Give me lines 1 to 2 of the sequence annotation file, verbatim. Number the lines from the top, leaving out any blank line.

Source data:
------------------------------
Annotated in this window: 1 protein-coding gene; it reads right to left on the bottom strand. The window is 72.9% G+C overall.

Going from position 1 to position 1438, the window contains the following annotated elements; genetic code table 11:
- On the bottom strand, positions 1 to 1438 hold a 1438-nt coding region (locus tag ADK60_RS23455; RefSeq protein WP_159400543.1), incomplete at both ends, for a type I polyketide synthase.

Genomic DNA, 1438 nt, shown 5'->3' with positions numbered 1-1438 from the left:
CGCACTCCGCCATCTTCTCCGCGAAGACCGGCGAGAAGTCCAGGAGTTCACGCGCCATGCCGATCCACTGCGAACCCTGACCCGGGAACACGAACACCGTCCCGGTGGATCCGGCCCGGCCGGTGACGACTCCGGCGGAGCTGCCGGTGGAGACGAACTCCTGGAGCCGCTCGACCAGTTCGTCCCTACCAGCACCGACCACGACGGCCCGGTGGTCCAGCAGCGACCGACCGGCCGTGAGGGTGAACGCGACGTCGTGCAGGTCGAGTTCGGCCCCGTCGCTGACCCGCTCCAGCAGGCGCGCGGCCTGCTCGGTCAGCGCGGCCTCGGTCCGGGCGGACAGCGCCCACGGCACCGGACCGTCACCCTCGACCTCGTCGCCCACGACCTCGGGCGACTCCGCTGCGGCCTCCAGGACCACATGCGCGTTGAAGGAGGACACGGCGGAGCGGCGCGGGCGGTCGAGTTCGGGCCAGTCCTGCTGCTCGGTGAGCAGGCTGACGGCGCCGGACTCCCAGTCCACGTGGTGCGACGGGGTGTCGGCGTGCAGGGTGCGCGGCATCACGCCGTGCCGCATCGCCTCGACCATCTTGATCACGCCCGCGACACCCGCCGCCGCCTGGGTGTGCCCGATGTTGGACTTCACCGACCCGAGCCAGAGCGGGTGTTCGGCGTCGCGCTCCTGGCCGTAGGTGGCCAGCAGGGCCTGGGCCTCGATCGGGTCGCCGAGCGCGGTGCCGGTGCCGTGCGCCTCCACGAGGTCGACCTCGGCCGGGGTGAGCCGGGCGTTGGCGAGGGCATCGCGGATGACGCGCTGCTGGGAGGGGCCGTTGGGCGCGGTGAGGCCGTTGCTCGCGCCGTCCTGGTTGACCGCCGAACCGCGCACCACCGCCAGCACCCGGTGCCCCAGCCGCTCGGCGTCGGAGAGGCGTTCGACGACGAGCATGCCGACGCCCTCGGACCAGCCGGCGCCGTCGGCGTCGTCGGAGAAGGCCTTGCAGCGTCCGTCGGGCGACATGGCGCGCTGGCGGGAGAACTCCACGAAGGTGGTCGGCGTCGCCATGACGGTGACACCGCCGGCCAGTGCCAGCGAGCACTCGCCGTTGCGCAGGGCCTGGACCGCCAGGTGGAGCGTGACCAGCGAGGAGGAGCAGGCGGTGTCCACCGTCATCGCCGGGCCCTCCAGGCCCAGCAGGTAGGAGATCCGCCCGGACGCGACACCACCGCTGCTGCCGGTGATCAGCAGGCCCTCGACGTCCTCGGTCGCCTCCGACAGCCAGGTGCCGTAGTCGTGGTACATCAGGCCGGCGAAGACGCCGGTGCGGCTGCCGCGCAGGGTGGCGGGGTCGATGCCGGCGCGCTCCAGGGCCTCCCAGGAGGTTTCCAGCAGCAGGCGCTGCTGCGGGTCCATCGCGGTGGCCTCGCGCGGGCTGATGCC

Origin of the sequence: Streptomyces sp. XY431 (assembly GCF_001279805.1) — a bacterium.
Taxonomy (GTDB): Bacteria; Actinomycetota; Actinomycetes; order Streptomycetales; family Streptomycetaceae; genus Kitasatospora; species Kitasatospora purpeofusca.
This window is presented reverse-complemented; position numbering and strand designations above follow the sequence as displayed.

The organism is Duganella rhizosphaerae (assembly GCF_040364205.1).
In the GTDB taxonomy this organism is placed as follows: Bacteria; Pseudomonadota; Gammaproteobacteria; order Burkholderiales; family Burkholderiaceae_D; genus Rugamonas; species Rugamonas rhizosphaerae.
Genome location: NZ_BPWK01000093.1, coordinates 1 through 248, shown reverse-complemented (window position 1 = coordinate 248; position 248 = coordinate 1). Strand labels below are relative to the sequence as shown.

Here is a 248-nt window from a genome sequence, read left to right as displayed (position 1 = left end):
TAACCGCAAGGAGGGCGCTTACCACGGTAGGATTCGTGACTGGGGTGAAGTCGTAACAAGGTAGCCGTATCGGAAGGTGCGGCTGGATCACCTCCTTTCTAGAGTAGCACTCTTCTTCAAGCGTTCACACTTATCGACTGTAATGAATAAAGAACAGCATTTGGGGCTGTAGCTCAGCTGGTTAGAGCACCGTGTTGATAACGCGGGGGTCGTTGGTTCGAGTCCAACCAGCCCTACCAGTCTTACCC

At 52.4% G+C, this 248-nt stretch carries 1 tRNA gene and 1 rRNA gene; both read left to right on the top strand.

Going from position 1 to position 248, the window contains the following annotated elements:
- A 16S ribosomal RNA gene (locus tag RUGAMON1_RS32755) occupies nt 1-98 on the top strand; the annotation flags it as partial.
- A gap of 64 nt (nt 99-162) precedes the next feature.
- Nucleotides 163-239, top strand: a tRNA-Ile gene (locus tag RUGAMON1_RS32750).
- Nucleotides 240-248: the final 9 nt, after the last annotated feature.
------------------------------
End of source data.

Annotated in this window: 1 protein-coding gene; it reads right to left on the bottom strand. The window is 72.9% G+C overall.

Going from position 1 to position 1438, the window contains the following annotated elements; genetic code table 11: